After SROs were reinstated, the number of tickets and arrests at the 13 campuses held steady at about 10 incidents per month across all 13 campuses, the data shows. Most of the incidents were tickets. Only two students, both 15 years old, were arrested in that time period: one for third-degree assault and one for indecent exposure, according to the data.
School board member Scott Baldermann wrote the policy to reintroduce SROs. The policy includes a requirement that DPS monitor the number of times SROs ticket or arrest students to ensure marginalized students aren’t disproportionately targeted.
Before SROs were removed, Black students were targeted more often. In 2018-19, one in four tickets or arrests involved Black DPS students, even though only about one in seven students were Black, state data showed. The monitoring is meant to safeguard against racist policing.
“Now they’re being watched,” Baldermann said.
But the 2022-23 data also shows a disproportionality. White students were underrepresented in tickets and arrests, while Black students were overrepresented. A third of tickets and arrests in 2022-23 involved Black students, but only 14% of DPS students are Black.
Steve Katsaros, an East High parent who helped form a safety advocacy group after the March shooting, is supportive of SROs. But he said the bigger issue is DPS’ rules for when educators can suspend or expel students or call the police. Those rules are spelled out in a chart known as the discipline matrix, which DPS amended in 2021 to limit calls to police.
“The elephant in the room is that the discipline matrix says educators cannot refer to [the Denver Police Department],” Katsaros said.
Given the changes to the discipline matrix and other factors, such as the effects of the pandemic on students’ behavior, Katsaros said it’s hard to draw conclusions by comparing data from before and after remote learning. “The data can be twisted,” he said.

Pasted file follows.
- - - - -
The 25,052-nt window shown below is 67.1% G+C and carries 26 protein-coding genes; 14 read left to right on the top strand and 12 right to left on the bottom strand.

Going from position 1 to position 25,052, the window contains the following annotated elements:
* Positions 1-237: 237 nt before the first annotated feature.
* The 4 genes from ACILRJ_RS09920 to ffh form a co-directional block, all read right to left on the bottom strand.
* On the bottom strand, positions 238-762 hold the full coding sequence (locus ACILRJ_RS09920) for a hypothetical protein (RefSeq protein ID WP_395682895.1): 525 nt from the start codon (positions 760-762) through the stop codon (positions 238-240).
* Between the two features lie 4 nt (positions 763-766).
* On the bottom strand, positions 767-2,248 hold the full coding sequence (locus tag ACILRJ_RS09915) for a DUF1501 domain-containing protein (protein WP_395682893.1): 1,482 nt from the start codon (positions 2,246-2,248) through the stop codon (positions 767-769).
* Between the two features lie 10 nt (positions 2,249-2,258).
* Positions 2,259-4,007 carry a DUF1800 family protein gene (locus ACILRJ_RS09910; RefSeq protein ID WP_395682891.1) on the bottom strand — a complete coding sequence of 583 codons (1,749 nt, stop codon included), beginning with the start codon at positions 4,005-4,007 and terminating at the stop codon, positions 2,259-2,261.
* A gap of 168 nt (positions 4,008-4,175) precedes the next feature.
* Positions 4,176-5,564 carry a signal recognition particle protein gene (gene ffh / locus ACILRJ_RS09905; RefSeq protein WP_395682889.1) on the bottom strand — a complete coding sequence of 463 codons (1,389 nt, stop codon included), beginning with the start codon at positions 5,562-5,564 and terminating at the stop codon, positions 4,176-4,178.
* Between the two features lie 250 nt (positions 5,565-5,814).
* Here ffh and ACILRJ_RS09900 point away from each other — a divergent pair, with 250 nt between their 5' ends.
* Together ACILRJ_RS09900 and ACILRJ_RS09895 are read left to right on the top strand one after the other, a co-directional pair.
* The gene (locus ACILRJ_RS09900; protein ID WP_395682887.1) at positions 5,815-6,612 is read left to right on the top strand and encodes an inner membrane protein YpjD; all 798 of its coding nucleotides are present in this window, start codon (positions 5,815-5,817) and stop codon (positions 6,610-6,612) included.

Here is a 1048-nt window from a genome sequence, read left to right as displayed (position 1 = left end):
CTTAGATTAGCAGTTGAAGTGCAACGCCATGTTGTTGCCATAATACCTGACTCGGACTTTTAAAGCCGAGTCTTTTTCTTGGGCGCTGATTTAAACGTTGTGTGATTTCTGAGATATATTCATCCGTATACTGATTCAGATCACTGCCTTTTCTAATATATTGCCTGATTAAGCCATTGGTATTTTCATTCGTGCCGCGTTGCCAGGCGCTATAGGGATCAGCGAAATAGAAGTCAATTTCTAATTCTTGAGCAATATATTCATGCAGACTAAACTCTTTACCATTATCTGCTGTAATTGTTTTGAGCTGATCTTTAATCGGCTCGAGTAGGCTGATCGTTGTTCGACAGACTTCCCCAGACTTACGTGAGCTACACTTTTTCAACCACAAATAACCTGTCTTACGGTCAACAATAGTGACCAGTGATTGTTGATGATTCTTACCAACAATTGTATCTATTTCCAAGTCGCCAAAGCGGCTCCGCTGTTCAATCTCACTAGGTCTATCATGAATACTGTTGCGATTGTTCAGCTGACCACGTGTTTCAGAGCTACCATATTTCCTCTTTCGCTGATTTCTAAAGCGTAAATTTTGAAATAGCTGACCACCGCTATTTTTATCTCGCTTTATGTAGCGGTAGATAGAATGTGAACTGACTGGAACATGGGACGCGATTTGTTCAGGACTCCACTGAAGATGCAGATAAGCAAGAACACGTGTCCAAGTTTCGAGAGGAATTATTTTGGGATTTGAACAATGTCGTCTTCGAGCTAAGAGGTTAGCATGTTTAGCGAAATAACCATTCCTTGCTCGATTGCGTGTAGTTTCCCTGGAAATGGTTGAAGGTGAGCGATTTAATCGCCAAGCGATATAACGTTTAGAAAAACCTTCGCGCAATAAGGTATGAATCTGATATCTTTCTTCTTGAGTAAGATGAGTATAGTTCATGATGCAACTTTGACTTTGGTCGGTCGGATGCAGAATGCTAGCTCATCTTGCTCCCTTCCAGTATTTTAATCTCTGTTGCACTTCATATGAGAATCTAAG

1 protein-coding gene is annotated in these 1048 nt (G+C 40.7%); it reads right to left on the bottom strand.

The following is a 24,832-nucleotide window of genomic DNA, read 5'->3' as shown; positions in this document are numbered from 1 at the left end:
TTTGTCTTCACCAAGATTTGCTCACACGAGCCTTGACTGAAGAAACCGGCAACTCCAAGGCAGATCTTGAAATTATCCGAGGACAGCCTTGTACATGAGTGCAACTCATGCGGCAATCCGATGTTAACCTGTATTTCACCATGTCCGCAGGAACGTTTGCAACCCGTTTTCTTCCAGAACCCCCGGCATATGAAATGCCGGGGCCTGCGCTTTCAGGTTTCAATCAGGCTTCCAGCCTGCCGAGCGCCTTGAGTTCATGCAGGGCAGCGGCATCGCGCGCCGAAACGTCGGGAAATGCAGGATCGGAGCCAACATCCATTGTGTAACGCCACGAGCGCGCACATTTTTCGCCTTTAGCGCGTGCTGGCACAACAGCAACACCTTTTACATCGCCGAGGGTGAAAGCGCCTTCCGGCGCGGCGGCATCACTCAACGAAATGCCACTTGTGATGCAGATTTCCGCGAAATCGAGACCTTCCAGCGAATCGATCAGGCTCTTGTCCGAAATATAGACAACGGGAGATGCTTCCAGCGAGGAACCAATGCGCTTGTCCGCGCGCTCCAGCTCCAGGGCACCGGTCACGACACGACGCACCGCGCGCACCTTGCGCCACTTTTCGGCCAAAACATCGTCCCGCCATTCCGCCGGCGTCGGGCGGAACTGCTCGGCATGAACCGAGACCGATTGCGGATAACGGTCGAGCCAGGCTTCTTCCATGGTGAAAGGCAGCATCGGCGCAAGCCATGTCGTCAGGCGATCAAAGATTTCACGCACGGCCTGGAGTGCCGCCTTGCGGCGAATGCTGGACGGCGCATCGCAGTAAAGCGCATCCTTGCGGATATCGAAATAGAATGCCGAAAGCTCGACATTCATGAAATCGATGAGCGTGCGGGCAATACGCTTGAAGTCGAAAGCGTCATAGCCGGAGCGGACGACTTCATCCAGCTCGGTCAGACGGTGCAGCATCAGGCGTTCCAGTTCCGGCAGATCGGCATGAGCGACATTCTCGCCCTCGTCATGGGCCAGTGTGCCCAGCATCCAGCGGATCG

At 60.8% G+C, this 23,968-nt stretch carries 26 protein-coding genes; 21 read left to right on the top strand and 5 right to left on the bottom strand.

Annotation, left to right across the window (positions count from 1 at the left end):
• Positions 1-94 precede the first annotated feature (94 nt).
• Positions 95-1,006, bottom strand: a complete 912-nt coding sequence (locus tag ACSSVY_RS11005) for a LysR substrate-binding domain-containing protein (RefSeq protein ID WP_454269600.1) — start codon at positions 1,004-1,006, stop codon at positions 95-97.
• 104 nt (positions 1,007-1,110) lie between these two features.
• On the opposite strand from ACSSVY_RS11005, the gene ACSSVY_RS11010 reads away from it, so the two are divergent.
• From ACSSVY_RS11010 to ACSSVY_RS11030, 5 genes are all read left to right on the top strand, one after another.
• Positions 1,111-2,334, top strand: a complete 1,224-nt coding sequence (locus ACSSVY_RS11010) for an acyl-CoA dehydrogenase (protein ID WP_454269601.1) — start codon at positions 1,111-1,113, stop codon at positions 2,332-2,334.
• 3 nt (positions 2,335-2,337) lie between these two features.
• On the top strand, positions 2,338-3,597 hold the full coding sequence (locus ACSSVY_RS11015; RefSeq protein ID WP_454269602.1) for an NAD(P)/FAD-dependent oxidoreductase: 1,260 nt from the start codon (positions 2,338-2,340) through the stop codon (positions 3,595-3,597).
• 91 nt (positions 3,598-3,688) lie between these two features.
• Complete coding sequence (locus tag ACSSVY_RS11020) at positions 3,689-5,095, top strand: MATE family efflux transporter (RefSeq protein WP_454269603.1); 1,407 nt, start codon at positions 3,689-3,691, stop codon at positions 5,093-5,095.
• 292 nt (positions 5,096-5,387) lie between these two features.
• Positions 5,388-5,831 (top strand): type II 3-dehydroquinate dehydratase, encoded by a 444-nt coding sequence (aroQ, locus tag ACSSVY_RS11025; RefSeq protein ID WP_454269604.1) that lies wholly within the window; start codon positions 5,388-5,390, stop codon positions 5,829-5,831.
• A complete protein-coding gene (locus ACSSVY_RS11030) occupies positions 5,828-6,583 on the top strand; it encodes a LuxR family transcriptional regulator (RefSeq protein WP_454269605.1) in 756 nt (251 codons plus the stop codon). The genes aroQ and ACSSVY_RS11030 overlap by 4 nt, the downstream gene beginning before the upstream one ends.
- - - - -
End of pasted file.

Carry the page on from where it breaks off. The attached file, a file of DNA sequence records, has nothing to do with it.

Elsa Bañuelos-Lindsay is also skeptical of the data. She is the executive director of Movimiento Poder, an advocacy organization that strongly opposed the return of SROs.
“Our worry as an organization is we will see an increase … in the criminalization of [Black, Indigenous, people of color] working-class young people,” Bañuelos-Lindsay said, and “a lot of schools relying on policing to deal with issues that should be dealt with in schools, like mental health.”
Seventeen-year-old Skye O’Toole is a student at Denver School of the Arts, which doesn’t have an SRO. At a closed-door school board meeting held the day after the East High shooting, Superintendent Alex Marrero said DSA had turned down the offer of an SRO this past spring, a recently released recording revealed.
But that’s no guarantee DSA won’t get an SRO sometime in the future. It’s an outcome that O’Toole, who is an active member of Marrero’s student cabinet, opposes.
Even though the recent data does not show a spike in tickets and arrests after SROs were reintroduced this past spring, O’Toole said she still fears that could happen.
“We can’t jump to any conclusions based on two months of data,” O’Toole said. “The first few months or the first few years, [the SROs are] likely going to be on their best behavior. They were being brought back with a lot of caution and concern around them.
“We can start judging the data more when we’re one or two years into the process. I have a feeling that arrests will go up. I’ll be watching very closely.”
Melanie Asmar is a senior reporter for Chalkbeat Colorado, covering Denver Public Schools. Contact Melanie at [email protected].